Project Granite

Becton Dickinson (BD) Biosciences

Perfomance: 01/20/2015 – On-Going

Detailed Project Scope

BD Operates a manufacturing facility in San Jose, for its’ BD Biosciences operations. The facility is 35 years old, and was in need of a planned, programmatic upgrade to the overall facility. A preliminary study of the plant infrastructure was performed by ADC. ADC then partnered with Biggs Cardosa for structural engineering and DES Architects + Engineers for architecture services, to undertake “Project Granite”. The work is broken into 5 phases of A/E design phases.

The first phase conducted was a Master Plan, which included data collection, Site Survey and Interviews of key stakeholders, Test-Fit Development using IDEO concept of proposed spaces, and Basis of Design development and review with the GC/BD. The Design Effort was coordinated with all engineering disciplines.

The Second through Fourth Phases consisted of Tenant Improvement projects, ranging from the existing front office Area (approx. 130,000 SF), the Warehouse & Mezzanine Area (approx. 70,000 SF), to the Storage and Production Area (approx. 77,000 SF). For all three TI projects, ADC performed Mechanical, Electrical, Plumbing and Process Piping required to facilitate the Facility Condition Assessment (FCA) remediation requirements and support interior improvements developed by the Architect.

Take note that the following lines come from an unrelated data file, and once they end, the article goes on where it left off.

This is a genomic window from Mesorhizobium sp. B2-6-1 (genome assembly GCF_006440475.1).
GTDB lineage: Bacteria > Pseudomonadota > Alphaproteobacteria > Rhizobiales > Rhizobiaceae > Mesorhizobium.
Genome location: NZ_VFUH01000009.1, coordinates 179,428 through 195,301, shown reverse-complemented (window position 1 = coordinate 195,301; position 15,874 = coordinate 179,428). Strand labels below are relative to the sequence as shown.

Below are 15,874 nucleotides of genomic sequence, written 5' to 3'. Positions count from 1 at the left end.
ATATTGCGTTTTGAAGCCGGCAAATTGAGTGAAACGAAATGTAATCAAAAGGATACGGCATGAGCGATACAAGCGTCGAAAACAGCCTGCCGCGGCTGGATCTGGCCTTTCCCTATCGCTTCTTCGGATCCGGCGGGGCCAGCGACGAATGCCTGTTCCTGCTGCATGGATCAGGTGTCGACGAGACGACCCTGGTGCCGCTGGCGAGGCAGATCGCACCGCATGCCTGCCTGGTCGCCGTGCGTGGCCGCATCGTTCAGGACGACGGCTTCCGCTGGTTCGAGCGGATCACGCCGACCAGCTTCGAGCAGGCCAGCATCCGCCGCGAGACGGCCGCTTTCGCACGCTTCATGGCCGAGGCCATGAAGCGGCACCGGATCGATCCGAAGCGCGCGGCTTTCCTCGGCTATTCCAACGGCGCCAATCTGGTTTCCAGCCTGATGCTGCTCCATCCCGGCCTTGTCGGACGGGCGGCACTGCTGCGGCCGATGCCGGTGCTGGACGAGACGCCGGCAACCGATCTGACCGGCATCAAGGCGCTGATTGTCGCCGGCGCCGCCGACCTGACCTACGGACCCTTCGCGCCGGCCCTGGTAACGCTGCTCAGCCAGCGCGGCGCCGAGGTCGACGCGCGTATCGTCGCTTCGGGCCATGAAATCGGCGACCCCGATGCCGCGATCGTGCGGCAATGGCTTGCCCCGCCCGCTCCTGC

The fifth phase of the project was a Utility Chiller Plant, in which Mechanical, Electrical, Plumbing and Process Piping were required to facilitate the relocation of BD approved systems. Developed a complete PG&E package for a new thermal energy storage (TES) plant which provides up to 1,200 tons of nominal cooling (entire building load) and 6,230 ton-hrs. Of ice storage capacity. The project required the development of a bod report, feasibility study (required by PG&E) and whole building energy model using equest. The TES plant ice storage is designed to meet entire building cooling load during the PG&E peak hours (12pm-6pm) during the peak time of the year. This TES technology shifts electrical load by creating and storing ice or cold water during the morning or later evening hours, when energy rates are lower. During the afternoon hours when rates are higher, the building’s heating, ventilation and air conditioning (hvac) system uses this previously stored cold resource to reduce cooling costs and maintain comfortable facility temperatures. This plant received substantial rebates through PG&E which helped the economic feasibility of building this project. The rebate was only approved by PG&E by providing complete PG&E package, feasibility study and whole building energy model.

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